Catherine – Saint on the Streets of Siena


Faithful Through the Ages

Catherine – Saint on the Streets of Siena
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At age sixteen, Catherine
of Siena (1347 – 1380) joined the Third Order of St.
Dominic, spending her
days nursing the poor—particularly lepers and victims of
the
plague.

The daughter of a prosperous fabric dyer, she was the third
youngest of her
father’s twenty-five children. From the age of four she
meditated and prayed,
and at seven she took a vow of virginity. Against her
parents’ objections, she
cut her long hair so as to be unattractive to the
man with whom marriage had
been arranged. During these years she was
sustained by visionary experiences.
On one occasion, during a pre- Lenten
carnival, demons tempted her with the
feminine and marital joys she was
denying herself. While friends and family
and neighbors ate and drank and
danced in the streets—typical pleasures of a
medieval community—she was in
her dark cell. Suddenly Jesus and the Virgin and
other saints appeared. Jesus
put a gold ring on her finger, and Catherine
became his bride.

From
then on she held to strict asceticism, wearing a hair shirt and pelvic
chain
and residing in a secluded cell. But she gradually moved out into the
streets
of Siena among lepers and the plague-infected. On one occasion, as she
knelt
over a woman and drained pus from the woman’s putrid sores, she was
overcome
by the sickening stench. Guilt-stricken by her revulsion, she reached
for the
bowl of pus, lifted it to her lips, and drank it, later insisting that
it was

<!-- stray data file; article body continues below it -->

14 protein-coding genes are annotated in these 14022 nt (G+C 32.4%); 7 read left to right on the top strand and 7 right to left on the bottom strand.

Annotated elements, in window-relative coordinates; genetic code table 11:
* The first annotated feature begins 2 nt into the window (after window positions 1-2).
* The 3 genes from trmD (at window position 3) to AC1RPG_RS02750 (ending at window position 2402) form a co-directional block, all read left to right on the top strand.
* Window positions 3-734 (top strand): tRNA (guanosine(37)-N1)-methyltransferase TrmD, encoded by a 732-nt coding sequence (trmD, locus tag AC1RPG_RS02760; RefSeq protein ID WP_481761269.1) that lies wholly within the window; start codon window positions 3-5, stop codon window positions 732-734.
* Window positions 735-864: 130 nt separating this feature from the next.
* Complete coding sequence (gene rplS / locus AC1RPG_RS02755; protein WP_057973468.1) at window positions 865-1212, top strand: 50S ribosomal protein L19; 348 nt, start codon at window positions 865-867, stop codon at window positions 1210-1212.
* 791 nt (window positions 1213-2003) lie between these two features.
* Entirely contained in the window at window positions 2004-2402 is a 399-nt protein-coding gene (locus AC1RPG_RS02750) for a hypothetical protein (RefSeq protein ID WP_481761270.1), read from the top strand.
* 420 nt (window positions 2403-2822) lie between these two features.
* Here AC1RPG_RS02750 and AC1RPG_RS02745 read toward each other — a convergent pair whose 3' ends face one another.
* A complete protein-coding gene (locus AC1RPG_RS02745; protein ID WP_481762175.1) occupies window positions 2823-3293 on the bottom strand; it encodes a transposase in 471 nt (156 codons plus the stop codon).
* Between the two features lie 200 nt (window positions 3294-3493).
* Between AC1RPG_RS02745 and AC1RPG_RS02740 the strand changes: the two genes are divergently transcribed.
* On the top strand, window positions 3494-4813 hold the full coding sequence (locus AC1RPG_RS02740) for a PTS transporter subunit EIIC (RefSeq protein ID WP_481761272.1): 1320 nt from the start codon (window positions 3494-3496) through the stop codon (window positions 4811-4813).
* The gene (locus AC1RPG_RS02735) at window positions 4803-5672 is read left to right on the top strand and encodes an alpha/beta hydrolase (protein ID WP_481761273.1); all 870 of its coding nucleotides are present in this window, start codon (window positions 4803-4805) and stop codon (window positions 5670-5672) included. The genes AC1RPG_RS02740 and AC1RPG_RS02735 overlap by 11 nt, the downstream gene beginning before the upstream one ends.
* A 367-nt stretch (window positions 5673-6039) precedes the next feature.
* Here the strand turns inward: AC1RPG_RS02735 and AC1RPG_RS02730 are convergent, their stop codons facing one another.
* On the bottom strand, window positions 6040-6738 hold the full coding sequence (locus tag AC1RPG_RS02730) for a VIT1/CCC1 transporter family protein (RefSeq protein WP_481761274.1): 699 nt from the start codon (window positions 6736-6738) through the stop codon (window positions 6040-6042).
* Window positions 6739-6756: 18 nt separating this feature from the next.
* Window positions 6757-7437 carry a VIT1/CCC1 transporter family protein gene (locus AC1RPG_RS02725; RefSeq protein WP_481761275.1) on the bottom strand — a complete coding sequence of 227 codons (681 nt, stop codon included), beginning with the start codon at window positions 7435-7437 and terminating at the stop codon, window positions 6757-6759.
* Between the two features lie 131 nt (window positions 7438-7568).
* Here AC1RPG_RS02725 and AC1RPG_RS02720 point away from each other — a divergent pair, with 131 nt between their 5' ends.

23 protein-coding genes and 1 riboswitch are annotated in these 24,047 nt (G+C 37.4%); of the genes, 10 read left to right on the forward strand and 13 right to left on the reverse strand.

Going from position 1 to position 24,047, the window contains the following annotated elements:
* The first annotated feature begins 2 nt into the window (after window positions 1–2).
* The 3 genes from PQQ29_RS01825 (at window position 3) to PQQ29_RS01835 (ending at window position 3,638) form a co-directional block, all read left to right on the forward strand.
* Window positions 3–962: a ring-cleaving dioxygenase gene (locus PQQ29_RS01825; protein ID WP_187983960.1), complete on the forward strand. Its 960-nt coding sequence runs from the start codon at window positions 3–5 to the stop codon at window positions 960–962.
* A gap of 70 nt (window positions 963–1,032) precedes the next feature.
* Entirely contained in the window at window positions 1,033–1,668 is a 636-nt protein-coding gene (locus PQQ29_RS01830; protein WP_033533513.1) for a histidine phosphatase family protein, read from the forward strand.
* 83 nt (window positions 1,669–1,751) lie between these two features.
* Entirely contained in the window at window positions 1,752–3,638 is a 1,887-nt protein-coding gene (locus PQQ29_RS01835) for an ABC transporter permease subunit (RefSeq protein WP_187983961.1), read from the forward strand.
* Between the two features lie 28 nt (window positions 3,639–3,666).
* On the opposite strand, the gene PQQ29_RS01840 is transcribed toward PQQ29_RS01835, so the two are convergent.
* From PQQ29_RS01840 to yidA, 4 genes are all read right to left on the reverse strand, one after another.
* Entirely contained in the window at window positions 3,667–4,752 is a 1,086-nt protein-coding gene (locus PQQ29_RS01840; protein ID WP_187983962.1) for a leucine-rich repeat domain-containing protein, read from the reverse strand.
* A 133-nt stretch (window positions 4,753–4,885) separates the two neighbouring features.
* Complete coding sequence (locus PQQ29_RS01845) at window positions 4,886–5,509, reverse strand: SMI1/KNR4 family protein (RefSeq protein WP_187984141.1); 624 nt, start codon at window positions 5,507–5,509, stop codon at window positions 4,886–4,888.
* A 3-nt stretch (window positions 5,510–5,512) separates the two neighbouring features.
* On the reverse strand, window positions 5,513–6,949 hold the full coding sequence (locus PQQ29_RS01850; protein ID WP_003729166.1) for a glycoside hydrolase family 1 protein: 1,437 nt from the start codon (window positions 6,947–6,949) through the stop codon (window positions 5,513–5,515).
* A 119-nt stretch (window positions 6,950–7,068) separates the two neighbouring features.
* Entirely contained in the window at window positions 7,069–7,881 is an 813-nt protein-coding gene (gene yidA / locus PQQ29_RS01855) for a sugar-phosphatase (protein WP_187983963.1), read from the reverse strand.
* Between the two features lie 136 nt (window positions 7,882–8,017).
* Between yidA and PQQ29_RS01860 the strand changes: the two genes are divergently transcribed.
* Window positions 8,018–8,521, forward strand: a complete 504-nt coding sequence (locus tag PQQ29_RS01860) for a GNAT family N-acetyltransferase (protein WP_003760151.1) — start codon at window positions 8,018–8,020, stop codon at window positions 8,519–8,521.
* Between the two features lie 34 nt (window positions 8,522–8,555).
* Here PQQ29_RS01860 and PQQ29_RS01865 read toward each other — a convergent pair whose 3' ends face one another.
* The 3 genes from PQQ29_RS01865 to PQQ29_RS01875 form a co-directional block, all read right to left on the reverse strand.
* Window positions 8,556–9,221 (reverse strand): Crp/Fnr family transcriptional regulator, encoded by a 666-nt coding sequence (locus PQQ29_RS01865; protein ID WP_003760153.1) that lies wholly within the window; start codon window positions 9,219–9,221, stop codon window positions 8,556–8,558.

the sweetest taste she had ever known.

While some consider Catherine
mentally unstable, others were deeply moved by
her selfless acts of service.
Like other Catholics of her day, she was deeply
troubled by the volatility of
the papacy—and thus the church itself. In 1309,
more than forty years before
she was born, the papacy, prompted by carnage in
Rome, had moved to Avignon.
Opponents of the newly elected pope had threatened
his life, so the French
king of France kidnapped and secured him in France.
His successors continued
to live in Avignon for nearly seventy years—a period
known as the Babylonian
Captivity of the Church by those demanding that popes
return to Rome. Critics
rightly regard the Avignon papacy as a puppet of the
increasingly powerful
French regime, and not until 1377, did Pope Gregory XI
return the papacy to
Rome.

During this time, Catherine sought to convince the pope to depart
from
Avignon, the “Babylon of the West.” With some twenty devoted followers,
she
led a march to Avignon. She was granted an audience with the pope but
only
after she was found by papal officials to be neither insane nor a
heretic. She
offered a readymade solution: launch another Crusade. Gregory IX
countered
that the church needed to settle its internal strife before going
to war, but
Catherine argued that the best way to solve the problems at home
is to declare
war on the enemy. That Catherine, according to one historian,
“dominated Pope
Gregory and to a lesser extent Urban VI” is an unwarranted
conclusion. She was
one among many who urged the pope to return to Rome. But
her tenacity in
serving the poor and challenging the hierarchy of the church
solidified her
fame.

Through revelations, she sought to confirm church
tradition not clarified in
Scripture. Medieval theologians from Anselm to
Aquinas, for example, had
argued that Mary was conceived sinless and remained
so all her life, ever
remaining a virgin. Aquinas had summed up the common
belief: “As a virgin she
conceived, as a virgin gave birth, and she remains a
virgin forever.” Through
a vision, Catherine confirmed the tradition and
offers an additional detail:
that Mary was not perfected until three hours
after her conception. But her
revelation was trumped by theologian Duns
Scotus, who insisted that Mary was
perfected at the instant of
conception.

Catherine, who died in her early thirties, was canonized by
Pope Pius II in
1461. More notable, however, was her elevation by Pope Paul
VI in 1970 to
Doctor of the Church, along with Theresa of Avila, the first
women to be so
named. She was recognized again in 1999 by Pope John Paul II,
who named her a
patron saint of Europe.

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